Last week, I mentioned the importance of the tight integration between Office and SharePoint. It is one thing to say that most of the documents we have to upload to our SharePoint library were created in Microsoft Office. It’s quite another thing when we realize that we began creating these using Office 97 and these documents are currently in a number of different locations. In most cases, this comes down to a “you know the drill” moment. In this particular case, we found a Rosetta stone of sorts. One of our employees had an Excel spreadsheet that linked to the documents in their various locations. The spreadsheet also included numerous columns of information about the documents, some of which matched our metadata requirements exactly. Unfortunately, the spreadsheet had been poorly maintained and also included a few errors. With the help of a temporary list, a few VBA scripts and a few disposable workflows, we were able to update and correct the spreadsheet, and then upload it to a SharePoint list. Once in SharePoint, we ran a workflow that used the list values to update the document library metadata. It wasn’t pretty, but it worked, it saved time and it helped ensure accuracy. I realize there are products that can perform tasks like this, but when you only need to do this once, buying something doesn’t make sense.
Moving on to the opposite end of the Capture portion of the roadmap, we find one interesting on-ramp lane, Application Created Information. We have quite a bit of this content in our organization and even some in this particular project. The important thing to understand about this content is that it is already being created by the most efficient process we can imagine. In other words, this does not represent a problem we want SharePoint to solve. Instead, we are extending the reach of our applications to include SharePoint, by taking advantage of the powerful, albeit poorly documented web services interface that Microsoft provides. This represents an expensive proposition for us, but unlike a highly focused add-on product, this is a broad based solution that we can use in multiple applications. We are building this capability gradually; our first version can handle basic list and library operations. That means that our applications that create reports can also file them. While we can’t yet initiate a workflow, we can rely on SharePoint to handle that task until we finish v2.0 of our development effort.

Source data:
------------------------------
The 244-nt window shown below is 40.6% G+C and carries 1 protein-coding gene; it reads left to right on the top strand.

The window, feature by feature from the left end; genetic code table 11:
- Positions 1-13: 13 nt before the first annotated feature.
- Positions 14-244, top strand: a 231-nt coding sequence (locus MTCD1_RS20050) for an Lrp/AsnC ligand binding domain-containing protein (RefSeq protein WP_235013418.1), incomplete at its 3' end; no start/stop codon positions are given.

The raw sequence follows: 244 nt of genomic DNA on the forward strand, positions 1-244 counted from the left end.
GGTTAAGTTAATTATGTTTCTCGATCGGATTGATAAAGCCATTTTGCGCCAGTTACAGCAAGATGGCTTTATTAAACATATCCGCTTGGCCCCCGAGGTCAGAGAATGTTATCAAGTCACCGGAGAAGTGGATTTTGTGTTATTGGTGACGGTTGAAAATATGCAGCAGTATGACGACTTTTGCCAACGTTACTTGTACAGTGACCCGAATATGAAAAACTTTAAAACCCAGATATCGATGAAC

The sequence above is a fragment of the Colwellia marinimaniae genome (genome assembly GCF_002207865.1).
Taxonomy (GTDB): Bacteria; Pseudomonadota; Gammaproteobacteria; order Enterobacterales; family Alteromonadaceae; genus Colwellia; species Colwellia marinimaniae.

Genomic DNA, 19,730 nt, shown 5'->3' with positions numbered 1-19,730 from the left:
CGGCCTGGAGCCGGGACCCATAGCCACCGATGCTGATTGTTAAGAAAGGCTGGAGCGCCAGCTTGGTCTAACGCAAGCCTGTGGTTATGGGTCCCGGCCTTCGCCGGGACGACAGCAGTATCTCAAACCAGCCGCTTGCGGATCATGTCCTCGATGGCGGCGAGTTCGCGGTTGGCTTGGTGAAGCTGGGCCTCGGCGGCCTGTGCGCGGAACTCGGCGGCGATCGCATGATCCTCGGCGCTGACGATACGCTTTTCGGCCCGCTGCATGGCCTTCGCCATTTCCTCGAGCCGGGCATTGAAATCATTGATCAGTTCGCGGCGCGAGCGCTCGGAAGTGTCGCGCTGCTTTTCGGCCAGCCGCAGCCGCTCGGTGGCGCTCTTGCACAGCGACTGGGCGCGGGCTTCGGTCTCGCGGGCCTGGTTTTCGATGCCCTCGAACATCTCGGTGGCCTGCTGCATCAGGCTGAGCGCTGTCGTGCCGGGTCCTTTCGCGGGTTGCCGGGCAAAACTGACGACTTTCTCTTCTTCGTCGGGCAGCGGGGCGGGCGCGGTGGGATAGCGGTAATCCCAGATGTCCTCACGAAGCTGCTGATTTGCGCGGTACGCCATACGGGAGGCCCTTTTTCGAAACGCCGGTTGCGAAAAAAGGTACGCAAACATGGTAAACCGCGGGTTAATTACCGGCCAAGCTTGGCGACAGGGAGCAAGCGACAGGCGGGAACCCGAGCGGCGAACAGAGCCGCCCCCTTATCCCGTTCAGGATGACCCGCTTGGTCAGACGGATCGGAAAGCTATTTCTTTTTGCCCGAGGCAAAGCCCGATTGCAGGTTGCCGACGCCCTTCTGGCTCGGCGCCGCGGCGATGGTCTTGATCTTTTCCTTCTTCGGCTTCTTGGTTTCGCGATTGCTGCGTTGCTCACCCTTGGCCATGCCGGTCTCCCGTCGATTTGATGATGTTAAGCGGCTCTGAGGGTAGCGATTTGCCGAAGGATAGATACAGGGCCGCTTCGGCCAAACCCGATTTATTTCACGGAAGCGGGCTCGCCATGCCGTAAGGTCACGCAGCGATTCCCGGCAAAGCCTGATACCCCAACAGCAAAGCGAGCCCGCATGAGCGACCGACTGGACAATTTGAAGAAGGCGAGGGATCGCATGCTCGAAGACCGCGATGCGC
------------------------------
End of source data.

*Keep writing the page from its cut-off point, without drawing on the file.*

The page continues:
In addition to the expense associated with building the interface library for our software development environment, will be buying some products too. We are currently evaluating Muhimbi’s PDF Converter for SharePoint, to create PDFs on SharePoint and inside workflows. We are also planning to integrate PDF manipulation capabilities into our in-house applications in 2011. That capability will enable us to automatically update PDFs stored in SharePoint. These two solutions will help us to bring content into SharePoint through non-traditional pathways. We may be driving on the shoulder of the on-ramp, but I think that still counts as capture.